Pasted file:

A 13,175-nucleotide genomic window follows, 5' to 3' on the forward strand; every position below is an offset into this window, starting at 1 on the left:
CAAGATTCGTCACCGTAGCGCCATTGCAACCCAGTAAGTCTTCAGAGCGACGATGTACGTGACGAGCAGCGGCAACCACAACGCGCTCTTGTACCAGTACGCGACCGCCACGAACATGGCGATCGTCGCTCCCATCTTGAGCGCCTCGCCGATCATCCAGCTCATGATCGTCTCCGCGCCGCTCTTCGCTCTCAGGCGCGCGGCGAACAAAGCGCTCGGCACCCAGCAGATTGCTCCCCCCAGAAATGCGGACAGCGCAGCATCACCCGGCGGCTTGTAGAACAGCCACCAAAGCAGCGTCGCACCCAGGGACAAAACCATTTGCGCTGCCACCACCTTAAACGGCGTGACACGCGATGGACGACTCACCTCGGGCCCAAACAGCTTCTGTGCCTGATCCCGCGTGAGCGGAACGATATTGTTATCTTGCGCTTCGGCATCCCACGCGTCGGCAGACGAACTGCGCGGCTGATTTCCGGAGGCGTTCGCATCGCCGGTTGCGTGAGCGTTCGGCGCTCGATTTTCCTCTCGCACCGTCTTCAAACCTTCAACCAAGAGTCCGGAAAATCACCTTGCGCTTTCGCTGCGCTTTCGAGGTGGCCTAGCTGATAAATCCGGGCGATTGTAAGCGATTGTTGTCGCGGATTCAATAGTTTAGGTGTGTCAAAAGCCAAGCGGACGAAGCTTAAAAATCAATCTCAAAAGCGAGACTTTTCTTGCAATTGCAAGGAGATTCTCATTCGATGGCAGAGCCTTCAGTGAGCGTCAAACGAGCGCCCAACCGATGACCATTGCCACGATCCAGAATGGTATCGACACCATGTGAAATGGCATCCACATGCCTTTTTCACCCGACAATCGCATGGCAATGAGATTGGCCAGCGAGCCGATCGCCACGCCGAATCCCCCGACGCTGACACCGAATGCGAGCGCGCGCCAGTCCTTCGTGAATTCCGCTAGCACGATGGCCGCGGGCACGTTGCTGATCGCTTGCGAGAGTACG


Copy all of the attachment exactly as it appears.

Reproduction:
A 13,175-nucleotide genomic window follows, 5' to 3' on the forward strand; every position below is an offset into this window, starting at 1 on the left:
CAAGATTCGTCACCGTAGCGCCATTGCAACCCAGTAAGTCTTCAGAGCGACGATGTACGTGACGAGCAGCGGCAACCACAACGCGCTCTTGTACCAGTACGCGACCGCCACGAACATGGCGATCGTCGCTCCCATCTTGAGCGCCTCGCCGATCATCCAGCTCATGATCGTCTCCGCGCCGCTCTTCGCTCTCAGGCGCGCGGCGAACAAAGCGCTCGGCACCCAGCAGATTGCTCCCCCCAGAAATGCGGACAGCGCAGCATCACCCGGCGGCTTGTAGAACAGCCACCAAAGCAGCGTCGCACCCAGGGACAAAACCATTTGCGCTGCCACCACCTTAAACGGCGTGACACGCGATGGACGACTCACCTCGGGCCCAAACAGCTTCTGTGCCTGATCCCGCGTGAGCGGAACGATATTGTTATCTTGCGCTTCGGCATCCCACGCGTCGGCAGACGAACTGCGCGGCTGATTTCCGGAGGCGTTCGCATCGCCGGTTGCGTGAGCGTTCGGCGCTCGATTTTCCTCTCGCACCGTCTTCAAACCTTCAACCAAGAGTCCGGAAAATCACCTTGCGCTTTCGCTGCGCTTTCGAGGTGGCCTAGCTGATAAATCCGGGCGATTGTAAGCGATTGTTGTCGCGGATTCAATAGTTTAGGTGTGTCAAAAGCCAAGCGGACGAAGCTTAAAAATCAATCTCAAAAGCGAGACTTTTCTTGCAATTGCAAGGAGATTCTCATTCGATGGCAGAGCCTTCAGTGAGCGTCAAACGAGCGCCCAACCGATGACCATTGCCACGATCCAGAATGGTATCGACACCATGTGAAATGGCATCCACATGCCTTTTTCACCCGACAATCGCATGGCAATGAGATTGGCCAGCGAGCCGATCGCCACGCCGAATCCCCCGACGCTGACACCGAATGCGAGCGCGCGCCAGTCCTTCGTGAATTCCGCTAGCACGATGGCCGCGGGCACGTTGCTGATCGCTTGCGAGAGTACG